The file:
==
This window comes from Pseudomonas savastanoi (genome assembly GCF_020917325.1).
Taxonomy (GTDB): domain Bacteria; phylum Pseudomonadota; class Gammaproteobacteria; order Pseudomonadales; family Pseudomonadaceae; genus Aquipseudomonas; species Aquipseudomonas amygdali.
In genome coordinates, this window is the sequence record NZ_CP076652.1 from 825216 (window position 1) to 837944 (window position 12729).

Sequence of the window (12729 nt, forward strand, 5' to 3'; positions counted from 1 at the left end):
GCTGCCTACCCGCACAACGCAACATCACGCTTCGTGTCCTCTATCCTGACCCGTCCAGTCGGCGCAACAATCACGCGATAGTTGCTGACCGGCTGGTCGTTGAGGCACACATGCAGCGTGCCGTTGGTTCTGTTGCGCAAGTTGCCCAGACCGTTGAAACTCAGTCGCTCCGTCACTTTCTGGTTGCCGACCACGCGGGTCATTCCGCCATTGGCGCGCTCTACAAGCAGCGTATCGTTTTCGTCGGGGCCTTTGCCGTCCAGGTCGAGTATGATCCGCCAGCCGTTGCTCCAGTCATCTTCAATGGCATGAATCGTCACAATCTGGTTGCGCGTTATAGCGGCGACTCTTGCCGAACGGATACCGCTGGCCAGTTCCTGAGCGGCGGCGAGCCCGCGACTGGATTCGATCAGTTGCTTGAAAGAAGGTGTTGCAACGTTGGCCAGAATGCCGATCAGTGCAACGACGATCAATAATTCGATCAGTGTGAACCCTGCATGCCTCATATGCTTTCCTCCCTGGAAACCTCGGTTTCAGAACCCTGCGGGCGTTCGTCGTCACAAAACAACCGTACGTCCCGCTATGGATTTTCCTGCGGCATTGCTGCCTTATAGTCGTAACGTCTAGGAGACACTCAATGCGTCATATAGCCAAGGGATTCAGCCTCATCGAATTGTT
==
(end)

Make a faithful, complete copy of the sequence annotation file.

This window comes from Pseudomonas savastanoi (genome assembly GCF_020917325.1).
Taxonomy (GTDB): domain Bacteria; phylum Pseudomonadota; class Gammaproteobacteria; order Pseudomonadales; family Pseudomonadaceae; genus Aquipseudomonas; species Aquipseudomonas amygdali.
In genome coordinates, this window is the sequence record NZ_CP076652.1 from 825216 (window position 1) to 837944 (window position 12729).

Sequence of the window (12729 nt, forward strand, 5' to 3'; positions counted from 1 at the left end):
GCTGCCTACCCGCACAACGCAACATCACGCTTCGTGTCCTCTATCCTGACCCGTCCAGTCGGCGCAACAATCACGCGATAGTTGCTGACCGGCTGGTCGTTGAGGCACACATGCAGCGTGCCGTTGGTTCTGTTGCGCAAGTTGCCCAGACCGTTGAAACTCAGTCGCTCCGTCACTTTCTGGTTGCCGACCACGCGGGTCATTCCGCCATTGGCGCGCTCTACAAGCAGCGTATCGTTTTCGTCGGGGCCTTTGCCGTCCAGGTCGAGTATGATCCGCCAGCCGTTGCTCCAGTCATCTTCAATGGCATGAATCGTCACAATCTGGTTGCGCGTTATAGCGGCGACTCTTGCCGAACGGATACCGCTGGCCAGTTCCTGAGCGGCGGCGAGCCCGCGACTGGATTCGATCAGTTGCTTGAAAGAAGGTGTTGCAACGTTGGCCAGAATGCCGATCAGTGCAACGACGATCAATAATTCGATCAGTGTGAACCCTGCATGCCTCATATGCTTTCCTCCCTGGAAACCTCGGTTTCAGAACCCTGCGGGCGTTCGTCGTCACAAAACAACCGTACGTCCCGCTATGGATTTTCCTGCGGCATTGCTGCCTTATAGTCGTAACGTCTAGGAGACACTCAATGCGTCATATAGCCAAGGGATTCAGCCTCATCGAATTGTT